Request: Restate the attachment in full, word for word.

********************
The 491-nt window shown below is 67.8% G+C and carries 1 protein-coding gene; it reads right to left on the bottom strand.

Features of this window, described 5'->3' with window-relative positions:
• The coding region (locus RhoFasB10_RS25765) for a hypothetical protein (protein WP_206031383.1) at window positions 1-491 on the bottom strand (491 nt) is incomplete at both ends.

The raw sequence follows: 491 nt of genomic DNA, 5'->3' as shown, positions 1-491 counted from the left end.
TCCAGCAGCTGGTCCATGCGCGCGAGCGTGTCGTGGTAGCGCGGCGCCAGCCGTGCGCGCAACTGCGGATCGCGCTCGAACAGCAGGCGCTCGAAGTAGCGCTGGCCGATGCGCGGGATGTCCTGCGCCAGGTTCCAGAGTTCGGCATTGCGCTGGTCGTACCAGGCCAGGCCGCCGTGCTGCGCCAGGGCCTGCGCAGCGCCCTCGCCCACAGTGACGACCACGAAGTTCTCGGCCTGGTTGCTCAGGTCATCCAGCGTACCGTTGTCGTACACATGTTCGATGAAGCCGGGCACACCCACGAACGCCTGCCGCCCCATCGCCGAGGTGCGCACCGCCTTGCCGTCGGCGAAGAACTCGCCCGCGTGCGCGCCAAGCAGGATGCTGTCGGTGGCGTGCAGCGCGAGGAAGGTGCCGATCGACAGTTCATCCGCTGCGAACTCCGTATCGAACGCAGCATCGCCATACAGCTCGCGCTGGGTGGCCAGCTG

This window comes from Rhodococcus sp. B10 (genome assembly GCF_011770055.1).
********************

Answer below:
The 491-nt window shown below is 67.8% G+C and carries 1 protein-coding gene; it reads right to left on the bottom strand.

Features of this window, described 5'->3' with window-relative positions:
• The coding region (locus RhoFasB10_RS25765) for a hypothetical protein (protein WP_206031383.1) at window positions 1-491 on the bottom strand (491 nt) is incomplete at both ends.

The raw sequence follows: 491 nt of genomic DNA, 5'->3' as shown, positions 1-491 counted from the left end.
TCCAGCAGCTGGTCCATGCGCGCGAGCGTGTCGTGGTAGCGCGGCGCCAGCCGTGCGCGCAACTGCGGATCGCGCTCGAACAGCAGGCGCTCGAAGTAGCGCTGGCCGATGCGCGGGATGTCCTGCGCCAGGTTCCAGAGTTCGGCATTGCGCTGGTCGTACCAGGCCAGGCCGCCGTGCTGCGCCAGGGCCTGCGCAGCGCCCTCGCCCACAGTGACGACCACGAAGTTCTCGGCCTGGTTGCTCAGGTCATCCAGCGTACCGTTGTCGTACACATGTTCGATGAAGCCGGGCACACCCACGAACGCCTGCCGCCCCATCGCCGAGGTGCGCACCGCCTTGCCGTCGGCGAAGAACTCGCCCGCGTGCGCGCCAAGCAGGATGCTGTCGGTGGCGTGCAGCGCGAGGAAGGTGCCGATCGACAGTTCATCCGCTGCGAACTCCGTATCGAACGCAGCATCGCCATACAGCTCGCGCTGGGTGGCCAGCTG

This window comes from Rhodococcus sp. B10 (genome assembly GCF_011770055.1).